Thirty years ago puberty was something that happened in adolescence. But today, the rate of precocious puberty—the development of secondary sex characteristics before age 8—is on the rise, according to a study by the National Institutes of Health. Girls are […]
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Is Your Daughter Ready for Her First Gynecological Visit?

by Jessa McClure on September 2, 2014

in Parenting

gynThirty years ago puberty was something that happened in adolescence. But today, the rate of precocious puberty—the development of secondary sex characteristics before age 8—is on the rise, according to a study by the National Institutes of Health.

Girls are maturing earlier than ever before, which means parents need to know the signs of puberty and when they should take their daughters for their first gynecological visit.

McLane Children’s Scott & White pediatric and adolescent gynecologist, Pam S. Greene, MD, offers moms and dad some advice on dealing with this big step and taking care of their daughter’s gynecological health.

1. Ask about the HPV Vaccination

Girls can receive the vaccine as early as age 9. Pediatricians usually talk to parents about the vaccine and offer the immunization between the ages of 9 and 11. It can be given up to age 26, but the person being vaccinated will often get a better immune response if they receive it at an early age.

2. Know the signs of puberty

If the child has breast development, pubic hair and hair under their arms, then they are probably in the beginning stages of puberty.

3. Watch for signs of early or delayed puberty

There are several puberty-related issues that parents should be aware of when it comes to their daughter’s gynecological health. If the child is showing signs of early puberty (before age 8) or has not showed any signs of puberty (breast development, pubic hair or a menstrual cycle) by the age of 16 or 17, then it might be a good idea to make an appointment with the child’s pediatrician or a pediatric gynecologist.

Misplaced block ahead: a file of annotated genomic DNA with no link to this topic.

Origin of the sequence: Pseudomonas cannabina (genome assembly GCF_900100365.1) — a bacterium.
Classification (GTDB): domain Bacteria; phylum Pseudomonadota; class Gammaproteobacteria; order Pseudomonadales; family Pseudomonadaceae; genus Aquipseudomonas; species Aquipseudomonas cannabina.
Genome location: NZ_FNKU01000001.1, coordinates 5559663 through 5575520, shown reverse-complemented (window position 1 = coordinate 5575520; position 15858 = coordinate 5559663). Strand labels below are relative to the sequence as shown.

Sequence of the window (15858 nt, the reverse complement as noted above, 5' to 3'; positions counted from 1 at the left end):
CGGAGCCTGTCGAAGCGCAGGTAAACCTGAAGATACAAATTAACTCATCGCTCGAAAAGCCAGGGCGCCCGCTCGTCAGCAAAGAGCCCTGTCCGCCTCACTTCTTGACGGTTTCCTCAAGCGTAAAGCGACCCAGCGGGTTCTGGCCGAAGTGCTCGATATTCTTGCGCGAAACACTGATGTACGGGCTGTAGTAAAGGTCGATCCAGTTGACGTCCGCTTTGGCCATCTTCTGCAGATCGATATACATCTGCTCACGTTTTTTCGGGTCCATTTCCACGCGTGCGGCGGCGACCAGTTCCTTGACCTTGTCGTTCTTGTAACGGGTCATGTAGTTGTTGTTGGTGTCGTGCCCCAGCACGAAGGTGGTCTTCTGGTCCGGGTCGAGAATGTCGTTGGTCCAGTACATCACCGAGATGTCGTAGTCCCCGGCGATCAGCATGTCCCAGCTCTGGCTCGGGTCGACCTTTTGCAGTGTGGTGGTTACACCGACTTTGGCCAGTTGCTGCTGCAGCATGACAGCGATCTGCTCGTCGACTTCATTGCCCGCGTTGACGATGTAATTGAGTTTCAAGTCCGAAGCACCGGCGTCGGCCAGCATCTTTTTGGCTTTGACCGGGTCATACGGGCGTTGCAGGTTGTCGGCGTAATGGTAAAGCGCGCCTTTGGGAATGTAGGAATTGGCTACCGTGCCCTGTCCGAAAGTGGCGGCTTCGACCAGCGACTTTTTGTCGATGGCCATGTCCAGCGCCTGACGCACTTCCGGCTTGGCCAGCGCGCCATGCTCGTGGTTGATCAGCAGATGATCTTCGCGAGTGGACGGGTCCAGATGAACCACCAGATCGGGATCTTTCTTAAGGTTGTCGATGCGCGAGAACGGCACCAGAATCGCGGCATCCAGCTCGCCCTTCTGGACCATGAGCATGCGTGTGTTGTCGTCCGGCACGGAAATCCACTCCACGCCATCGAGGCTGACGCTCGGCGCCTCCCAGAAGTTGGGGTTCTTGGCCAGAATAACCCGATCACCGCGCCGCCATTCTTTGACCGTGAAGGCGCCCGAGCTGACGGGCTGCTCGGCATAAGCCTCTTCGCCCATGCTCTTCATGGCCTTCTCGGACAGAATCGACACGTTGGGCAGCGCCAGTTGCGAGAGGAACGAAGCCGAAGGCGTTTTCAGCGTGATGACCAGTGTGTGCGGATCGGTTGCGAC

4. Keep track of your daughter’s periods

If the child starts their period within the normal age range, then someone needs to be keeping track of when she begins, the duration, how often they occur, the amount of pain associated with the period and how heavy the flow. There are many apps available that can help kids and their parents keep track of their menstrual cycles.

5. See a gynecologist

If the child starts puberty too young or if she hasn’t started puberty as an older adolescent, or if the child’s periods are so painful or heavy that she is missing school, then an appointment with a gynecologist might be a good idea. The American College of Obstetricians and Gynecologists also recommends seeing a gynecologist for a reproductive health visit between the ages of 13 and 18, even if the child is not having any significant problems.

What’s going to happen during the first gynecological visit?

Dr. Greene said the first visit is usually designated for talking with the patient and getting to know her.

“We go over their menstrual history, we talk about her past medical history, her family history and her social history,” the gynecologist said.

The physician will also do a physical exam that includes checking the patient’s thyroid and listening to her heart and lungs. And despite what some parents might think, the first exam rarely includes an internal exam or a pap smear.

“We routinely do not do an internal pelvic exam,” Dr. Greene said. “If we really need to see things, we have better ways of seeing things. If we’re looking for something like ovarian cysts, we can use an ultrasound.”

There are times when the gynecologist might need to examine the outside of the patient’s body to make sure nothing is obstructing the vaginal opening and that normal development is occurring. But the doctor said it is rare that they check private parts until the child is older and sexually active.

The important thing for parents to know, Dr. Greene said, is that the physician will get to know the child before doing genital exam.

Click here for more information about pediatric and adolescent gynecology or call 254-724-KIDS.

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